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Chiroptera Neotropical 15(1), July 2009
Maintenance of the haematophagous bat Desmodus rotundus in captivity for experimental studies on rabies

Marilene F. de Almeida¹, Caroline C. Aires² Luzia F. A. Martorelli¹, Rodrigo F. de Barros¹ and Eduardo

1. Zoonosis Control Center of São Paulo Municipality. Rua Santa Eulália, 86 – Santana - São Paulo,
Brasil – CEP 02031-020.
2. Zoology Museum of São Paulo University - CP 42694- CEP 04299-970.
3. School of Medicine. The University of São Paulo LIM 01 – HC/FMUSP, Av. Dr. Arnando, 455 –
Departamento de Informática Médica - São Paulo, Brasil - CEP 01246-903 and Department of Infectious and Tropical Diseases (Hon. Prof.), London School of Hygiene & Tropical Medicine, London, UK.
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2001; Favoretto et al. 2002).
In 1932, Clark and Dunn maintained D. rotundus in captivity for the first time using defibrinated blood. Many studies have shown that these bats can be introduced successfully into the laboratory and maintained in numerous types of cages for prolonged periods in apparent good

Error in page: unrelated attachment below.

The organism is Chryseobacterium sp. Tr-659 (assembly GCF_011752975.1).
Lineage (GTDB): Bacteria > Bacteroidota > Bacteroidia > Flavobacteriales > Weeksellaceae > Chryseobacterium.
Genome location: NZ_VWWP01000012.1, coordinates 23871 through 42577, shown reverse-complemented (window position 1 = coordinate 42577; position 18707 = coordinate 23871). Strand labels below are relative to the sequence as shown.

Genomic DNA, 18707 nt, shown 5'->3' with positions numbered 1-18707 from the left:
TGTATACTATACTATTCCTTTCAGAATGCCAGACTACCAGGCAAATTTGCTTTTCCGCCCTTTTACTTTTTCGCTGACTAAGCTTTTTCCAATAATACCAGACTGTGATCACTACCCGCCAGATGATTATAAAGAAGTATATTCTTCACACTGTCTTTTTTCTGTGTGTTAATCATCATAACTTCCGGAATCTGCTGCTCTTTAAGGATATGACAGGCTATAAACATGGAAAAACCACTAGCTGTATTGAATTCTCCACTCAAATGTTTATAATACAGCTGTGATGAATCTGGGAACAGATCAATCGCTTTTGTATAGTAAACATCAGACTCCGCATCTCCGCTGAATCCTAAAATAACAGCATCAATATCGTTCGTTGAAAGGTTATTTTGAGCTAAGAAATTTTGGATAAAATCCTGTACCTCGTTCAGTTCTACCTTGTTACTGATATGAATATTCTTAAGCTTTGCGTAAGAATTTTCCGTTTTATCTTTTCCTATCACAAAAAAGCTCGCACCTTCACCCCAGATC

Material and methods
The D. rotundus bats used in this study were collected in caves and in abandoned buildings from cities in the states of Minas Gerais and São
Paulo, southeastern Brazil, between July 2001


Chiroptera Neotropical 15(1), July 2009

and February 2004. A total of 195 specimens (80 males and 115 females) were collected.
The bats were transported in individual cotton bags measuring 25x30cm. They were weighed using a dynamometer of one Newton.
All personnel who handled bats wore individual protection equipment and had been immunized against rabies; moreover, their titre of rabies antibodies was monitored every six months, as recommended in the São Paulo State technical manual (2003). The ethics committee at São
Paulo University authorized all experimental procedures and the capture and captivity of bats was authorized by a Brazilian institution responsible for wild animal care (Instituto
Brasileiro do Meio Ambiente, IBAMA).
Bats were divided by sex and capture location into groups varying from 2 to 15 individuals. The groups were maintained in captivity for a period varying from four

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